How is Generation Y influencing the way we work?

Generation Y wants to make money work hard for them.

While baby boomers are all about a ‘work hard for the money’ mentality, Generation Y wants to make money work hard for them. They are energetic, ideas-driven, prefer to work for companies that have good reputations, and they are drastically changing the way the workforce operates. By the end of this decade, it is predicted that Generation Y will make up 50 percent of workers, so what does the millennial difference mean for the modern workforce?

An ongoing feedback loop

Where baby boomers enjoy structured meetings, Generation Y prefers a more casual, social approach and expects constant updates on their performance. As a result, companies may need to rethink their feedback strategies. Where semi-annual reviews used to suffice, the modern manager now needs to provide more frequent and timely feedback, according to researcher Jay Gilbert.

“They want to know that they’ve done a good job, and they want to know now,” he writes in the Ivey Business Journal.

Business owners also need to consider how they are providing feedback. Whether it is positive or negative, the comments need to be clear so that there is no chance of misunderstanding. Directions on where improvements can be made should also be communicated.

Inspired by millennials the modern workplace is now embracing checklists, giving rewards for innovators and risk takers, as well as providing mentors. 

Less solo-working

Many members of Generation Y, or millennials, grew up with social media and are used to sharing their ideas with lots of different people. They are not shy about collaboration and expect this in their workplace. Millennials tend to work best in groups, and often better with people their own age. They also understand the value of individuality.

The reality for modern workplaces is that they must embrace co-working and find ways to increase teamwork. This can be enhanced through communal spaces and providing tools like Trello or Google Hangouts, which aid in online collaboration.

Workplaces should also integrate flatter management structures, which allow millennials to express their opinions and suggest ideas to people from all levels at the company. As a result, companies are providing more opportunities for mentoring and co-leadership.

Gilbert says that some older colleagues may see their need for social interaction as a weakness, but in reality the way to get the best out of the Generation Y worker is to allow them to multitask and work in teams, rather than as siloed individuals.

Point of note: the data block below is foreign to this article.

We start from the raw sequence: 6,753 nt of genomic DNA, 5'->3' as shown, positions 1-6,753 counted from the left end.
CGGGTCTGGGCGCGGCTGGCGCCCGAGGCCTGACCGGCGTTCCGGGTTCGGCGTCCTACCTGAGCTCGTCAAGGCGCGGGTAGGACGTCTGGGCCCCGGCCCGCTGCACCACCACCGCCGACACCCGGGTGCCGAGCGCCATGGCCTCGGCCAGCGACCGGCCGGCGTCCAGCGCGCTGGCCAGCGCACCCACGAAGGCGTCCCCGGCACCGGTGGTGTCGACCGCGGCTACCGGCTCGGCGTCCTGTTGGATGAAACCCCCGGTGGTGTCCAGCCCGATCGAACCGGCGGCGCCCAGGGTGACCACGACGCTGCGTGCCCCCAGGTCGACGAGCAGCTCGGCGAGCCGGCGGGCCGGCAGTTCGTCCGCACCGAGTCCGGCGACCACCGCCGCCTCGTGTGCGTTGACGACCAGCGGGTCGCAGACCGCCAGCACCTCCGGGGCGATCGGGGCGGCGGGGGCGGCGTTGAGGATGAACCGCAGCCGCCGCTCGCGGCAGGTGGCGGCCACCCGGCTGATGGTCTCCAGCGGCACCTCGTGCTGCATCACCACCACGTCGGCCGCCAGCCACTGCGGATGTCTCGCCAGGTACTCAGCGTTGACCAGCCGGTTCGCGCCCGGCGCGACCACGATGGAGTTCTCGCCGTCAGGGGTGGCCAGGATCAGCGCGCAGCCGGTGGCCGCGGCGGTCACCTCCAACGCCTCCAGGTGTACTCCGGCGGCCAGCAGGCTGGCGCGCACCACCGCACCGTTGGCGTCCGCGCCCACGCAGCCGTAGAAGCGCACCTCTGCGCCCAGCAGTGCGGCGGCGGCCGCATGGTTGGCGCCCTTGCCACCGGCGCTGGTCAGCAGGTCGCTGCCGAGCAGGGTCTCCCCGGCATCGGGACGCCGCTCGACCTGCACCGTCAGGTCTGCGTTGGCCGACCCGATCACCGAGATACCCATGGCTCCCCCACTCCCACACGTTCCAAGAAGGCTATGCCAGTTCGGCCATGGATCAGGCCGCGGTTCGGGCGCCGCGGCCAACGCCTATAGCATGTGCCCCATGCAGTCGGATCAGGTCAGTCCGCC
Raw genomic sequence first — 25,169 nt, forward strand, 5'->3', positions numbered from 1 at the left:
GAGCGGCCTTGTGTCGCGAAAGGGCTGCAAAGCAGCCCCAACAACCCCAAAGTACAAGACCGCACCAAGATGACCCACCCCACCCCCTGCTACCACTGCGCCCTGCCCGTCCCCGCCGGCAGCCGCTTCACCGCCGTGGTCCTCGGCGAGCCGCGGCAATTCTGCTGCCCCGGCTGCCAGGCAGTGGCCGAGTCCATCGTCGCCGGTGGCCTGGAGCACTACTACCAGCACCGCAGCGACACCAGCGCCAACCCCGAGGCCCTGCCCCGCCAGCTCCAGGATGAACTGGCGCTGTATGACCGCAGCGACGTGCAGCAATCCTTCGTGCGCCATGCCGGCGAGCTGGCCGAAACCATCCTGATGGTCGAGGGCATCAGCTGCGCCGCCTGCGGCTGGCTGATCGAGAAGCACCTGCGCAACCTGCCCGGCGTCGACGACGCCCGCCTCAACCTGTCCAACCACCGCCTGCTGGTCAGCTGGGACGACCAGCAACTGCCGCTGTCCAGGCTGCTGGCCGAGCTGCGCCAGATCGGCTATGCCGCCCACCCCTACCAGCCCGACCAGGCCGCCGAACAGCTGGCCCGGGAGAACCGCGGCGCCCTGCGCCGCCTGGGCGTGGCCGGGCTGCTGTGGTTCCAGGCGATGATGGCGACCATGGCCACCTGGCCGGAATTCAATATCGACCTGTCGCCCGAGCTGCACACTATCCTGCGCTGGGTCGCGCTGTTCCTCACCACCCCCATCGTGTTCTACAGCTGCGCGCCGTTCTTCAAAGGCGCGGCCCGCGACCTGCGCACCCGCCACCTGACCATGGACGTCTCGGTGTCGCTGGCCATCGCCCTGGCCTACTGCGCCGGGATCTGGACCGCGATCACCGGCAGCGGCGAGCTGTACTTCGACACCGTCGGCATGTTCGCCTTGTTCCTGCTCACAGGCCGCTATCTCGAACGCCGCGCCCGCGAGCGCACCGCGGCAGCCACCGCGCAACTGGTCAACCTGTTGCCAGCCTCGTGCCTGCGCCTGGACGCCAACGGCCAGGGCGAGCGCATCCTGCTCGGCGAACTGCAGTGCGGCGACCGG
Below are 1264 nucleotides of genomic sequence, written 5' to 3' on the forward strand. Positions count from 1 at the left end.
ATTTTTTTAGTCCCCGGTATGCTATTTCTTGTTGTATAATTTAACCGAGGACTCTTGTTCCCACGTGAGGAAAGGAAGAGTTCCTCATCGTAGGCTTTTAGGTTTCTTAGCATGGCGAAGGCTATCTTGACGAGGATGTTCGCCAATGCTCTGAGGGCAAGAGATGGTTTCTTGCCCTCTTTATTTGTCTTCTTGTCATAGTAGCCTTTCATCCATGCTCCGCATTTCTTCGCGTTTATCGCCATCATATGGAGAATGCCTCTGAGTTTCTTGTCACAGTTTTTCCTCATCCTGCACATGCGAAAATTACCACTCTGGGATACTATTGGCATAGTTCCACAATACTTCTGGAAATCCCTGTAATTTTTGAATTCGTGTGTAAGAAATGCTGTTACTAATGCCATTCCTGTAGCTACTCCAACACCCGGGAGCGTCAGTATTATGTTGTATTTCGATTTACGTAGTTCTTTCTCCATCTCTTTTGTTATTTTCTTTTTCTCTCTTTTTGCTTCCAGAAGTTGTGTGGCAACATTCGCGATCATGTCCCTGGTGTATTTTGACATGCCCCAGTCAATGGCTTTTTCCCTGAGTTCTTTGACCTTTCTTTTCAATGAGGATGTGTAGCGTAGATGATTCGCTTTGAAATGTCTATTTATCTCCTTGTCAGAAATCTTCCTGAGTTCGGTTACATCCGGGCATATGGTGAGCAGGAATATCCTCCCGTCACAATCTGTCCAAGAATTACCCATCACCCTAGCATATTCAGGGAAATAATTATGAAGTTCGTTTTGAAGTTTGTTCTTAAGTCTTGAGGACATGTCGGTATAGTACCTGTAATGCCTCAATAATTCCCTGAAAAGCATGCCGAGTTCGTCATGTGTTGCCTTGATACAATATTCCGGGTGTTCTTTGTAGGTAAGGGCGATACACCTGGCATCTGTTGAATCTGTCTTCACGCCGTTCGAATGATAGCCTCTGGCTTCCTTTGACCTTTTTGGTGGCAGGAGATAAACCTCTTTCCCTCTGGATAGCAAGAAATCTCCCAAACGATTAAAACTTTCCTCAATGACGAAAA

Office space changes 

As more and more millennials enter the workforce and move up the ranks with a team-player mentality, the structure of offices and work areas is changing.

According to Michael O’Neill, senior director of workplace research at Knoll, Generation Y is much more interested in blending their personal and private lives in the office.

As such, modern offices are designed to have a ‘residential’ or homey feel. There is also a trend towards hot-desking (where employees do not have permanent desks, but move around the office to shared desk spaces to work on generally portable technology such as laptops), open-plan meeting rooms and lounge furniture.

While some baby boomers may be reluctant to have their hard-earned office taken away, they will get more out of their working relationships with Generation Y if they move around the office and work in spaces that are more suited to innovation and collaboration.

Social responsibility is key

Generation Y is much more interested than previous generations in giving back and being civically engaged. They also want to be proud of who they work for and are keenly aware of how their company appears to the outside world. Millennials want to align themselves with the right company and will seek out employers that support social causes. 

The Millennial Civic Health Index revealed that Gen Y has a higher rate of volunteering and community service than their senior counterparts. In fact, the national volunteer rate in the US hit a five-year high in 2012. Another study from TBWA/Worldwide and TakePart revealed that seven in 10 young adults see themselves as social activists, and three in four would think more highly of a company that supports a social cause.

This shift has had a huge influence on the modern workplace as employers seek to attract and retain the ever-growing number of millennial workers who see a company’s level of social responsibility as a key selling point. 

More and more companies are ensuring they are transparent with their staff about environmental and social issues, and are also providing opportunities for staff to ‘give back’ via volunteer programs or other charity events. As such, millennials have helped to effect change by firstly insisting a company is transparent about the quality of its corporate and social responsibilities, and secondly by choosing to work for businesses that give employees the opportunity to do community work that benefits the society as a whole.

Generation Y workers will soon make up the bulk of the workforce. They are eager and enthusiastic, and are helping to transform the modern office into a collaborative, innovative space where ideas, individuality, and social responsibility are prized.

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